They do not see the cherry, its petalled beauty shed, They do not hear the skylark singing overhead.
They do not see the bluebells along an April lane. They do not feel the touch of gentle summer rain.
They do not hear the muffled drum, nor the cleric’s prayer. They do not feel the silence, unbroken, still the air.
They do not hear the chiming clock, or the cannon boom, They do not see the poppies, nor hear the bugler’s tune.
They do not see the tears, misting loved one’s eyes.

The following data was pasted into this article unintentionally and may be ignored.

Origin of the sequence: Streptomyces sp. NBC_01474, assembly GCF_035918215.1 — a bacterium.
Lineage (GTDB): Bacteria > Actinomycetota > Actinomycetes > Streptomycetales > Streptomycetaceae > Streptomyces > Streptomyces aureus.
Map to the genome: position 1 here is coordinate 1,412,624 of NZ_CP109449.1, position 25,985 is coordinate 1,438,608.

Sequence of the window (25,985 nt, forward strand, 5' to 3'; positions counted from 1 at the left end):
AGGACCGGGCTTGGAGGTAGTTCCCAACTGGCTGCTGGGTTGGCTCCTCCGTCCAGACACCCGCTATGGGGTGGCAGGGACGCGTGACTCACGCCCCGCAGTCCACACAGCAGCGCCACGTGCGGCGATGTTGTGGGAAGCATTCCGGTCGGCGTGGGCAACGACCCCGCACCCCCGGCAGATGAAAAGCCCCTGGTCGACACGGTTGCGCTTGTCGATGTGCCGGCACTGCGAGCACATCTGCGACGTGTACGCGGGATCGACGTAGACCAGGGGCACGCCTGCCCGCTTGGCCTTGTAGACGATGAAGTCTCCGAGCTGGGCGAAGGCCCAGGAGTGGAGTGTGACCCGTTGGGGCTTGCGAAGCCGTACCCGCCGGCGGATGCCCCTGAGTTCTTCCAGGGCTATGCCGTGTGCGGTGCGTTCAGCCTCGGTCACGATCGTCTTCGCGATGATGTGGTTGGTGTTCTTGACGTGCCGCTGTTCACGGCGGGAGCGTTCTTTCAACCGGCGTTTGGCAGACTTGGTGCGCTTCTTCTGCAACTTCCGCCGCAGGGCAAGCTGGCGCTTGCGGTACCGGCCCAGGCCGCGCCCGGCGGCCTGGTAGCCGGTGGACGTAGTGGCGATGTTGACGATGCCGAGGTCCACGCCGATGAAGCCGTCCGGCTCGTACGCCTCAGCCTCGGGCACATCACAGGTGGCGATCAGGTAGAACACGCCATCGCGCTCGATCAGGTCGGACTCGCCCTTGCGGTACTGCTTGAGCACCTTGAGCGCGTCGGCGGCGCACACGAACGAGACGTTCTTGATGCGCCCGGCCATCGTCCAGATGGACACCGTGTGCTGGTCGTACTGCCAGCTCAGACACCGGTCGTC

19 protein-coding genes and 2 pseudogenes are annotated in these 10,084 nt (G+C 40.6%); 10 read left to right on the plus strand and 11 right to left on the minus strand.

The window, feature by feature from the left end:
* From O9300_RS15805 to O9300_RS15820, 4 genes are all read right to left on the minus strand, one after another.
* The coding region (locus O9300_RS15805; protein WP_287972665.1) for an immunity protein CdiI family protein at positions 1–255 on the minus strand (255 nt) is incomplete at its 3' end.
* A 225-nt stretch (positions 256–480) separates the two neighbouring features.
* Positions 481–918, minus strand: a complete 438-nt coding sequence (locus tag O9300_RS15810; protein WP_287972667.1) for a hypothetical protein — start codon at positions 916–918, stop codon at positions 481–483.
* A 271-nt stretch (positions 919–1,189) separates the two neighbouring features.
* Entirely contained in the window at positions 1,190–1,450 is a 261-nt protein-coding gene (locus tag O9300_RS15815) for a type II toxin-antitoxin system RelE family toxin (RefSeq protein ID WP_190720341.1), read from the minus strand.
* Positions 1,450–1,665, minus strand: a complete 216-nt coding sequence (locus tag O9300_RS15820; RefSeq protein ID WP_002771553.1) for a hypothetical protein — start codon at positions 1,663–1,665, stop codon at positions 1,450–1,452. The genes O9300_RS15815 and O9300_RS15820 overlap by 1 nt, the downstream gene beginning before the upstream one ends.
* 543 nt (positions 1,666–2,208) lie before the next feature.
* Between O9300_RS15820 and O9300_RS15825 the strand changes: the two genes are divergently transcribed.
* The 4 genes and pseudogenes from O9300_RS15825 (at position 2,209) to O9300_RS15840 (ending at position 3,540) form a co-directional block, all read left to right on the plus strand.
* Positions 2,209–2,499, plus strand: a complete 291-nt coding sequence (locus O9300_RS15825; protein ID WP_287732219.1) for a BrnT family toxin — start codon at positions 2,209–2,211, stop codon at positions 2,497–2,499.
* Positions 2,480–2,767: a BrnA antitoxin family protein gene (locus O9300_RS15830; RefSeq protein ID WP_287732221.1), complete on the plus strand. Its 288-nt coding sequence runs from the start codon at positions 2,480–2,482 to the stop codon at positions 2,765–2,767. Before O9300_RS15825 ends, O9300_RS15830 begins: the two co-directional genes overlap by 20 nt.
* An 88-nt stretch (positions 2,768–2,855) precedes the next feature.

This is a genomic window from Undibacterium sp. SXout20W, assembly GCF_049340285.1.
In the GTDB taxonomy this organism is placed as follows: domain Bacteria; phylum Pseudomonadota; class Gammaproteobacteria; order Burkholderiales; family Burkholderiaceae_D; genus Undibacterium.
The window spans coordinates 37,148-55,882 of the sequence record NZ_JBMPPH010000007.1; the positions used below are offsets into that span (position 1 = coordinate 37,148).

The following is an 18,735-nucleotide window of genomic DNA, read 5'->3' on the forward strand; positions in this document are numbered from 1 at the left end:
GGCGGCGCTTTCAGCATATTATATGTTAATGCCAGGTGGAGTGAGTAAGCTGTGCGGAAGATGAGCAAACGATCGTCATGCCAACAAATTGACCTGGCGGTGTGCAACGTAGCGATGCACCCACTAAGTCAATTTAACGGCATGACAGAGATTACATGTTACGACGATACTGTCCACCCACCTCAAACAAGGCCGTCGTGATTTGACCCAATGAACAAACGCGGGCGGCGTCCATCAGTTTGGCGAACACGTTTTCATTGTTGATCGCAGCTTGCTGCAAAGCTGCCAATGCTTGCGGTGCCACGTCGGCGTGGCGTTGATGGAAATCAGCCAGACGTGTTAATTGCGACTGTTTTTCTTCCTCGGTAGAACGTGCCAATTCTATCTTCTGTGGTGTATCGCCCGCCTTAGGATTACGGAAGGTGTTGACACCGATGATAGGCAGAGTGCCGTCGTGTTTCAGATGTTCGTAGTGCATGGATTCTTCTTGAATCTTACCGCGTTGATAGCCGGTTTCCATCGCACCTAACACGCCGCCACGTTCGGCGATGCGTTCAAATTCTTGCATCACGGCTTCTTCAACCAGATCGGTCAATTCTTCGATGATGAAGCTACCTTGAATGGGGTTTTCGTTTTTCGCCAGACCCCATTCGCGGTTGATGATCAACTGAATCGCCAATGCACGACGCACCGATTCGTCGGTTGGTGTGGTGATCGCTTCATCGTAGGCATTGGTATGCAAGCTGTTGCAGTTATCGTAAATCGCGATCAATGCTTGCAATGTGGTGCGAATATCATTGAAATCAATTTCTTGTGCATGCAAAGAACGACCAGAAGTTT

They do not see the nation mourn, beneath grey English skies. They do not see old comrades, remembering with pride,
They will not see tomorrow, for which they gave and died.
They do not seek our pity as peacefully they sleep
They simply ask that we, with them, a lasting faith will keep. Remembering the sacrifice, which they so freely made,
And the dreadful price of war, that for us they paid.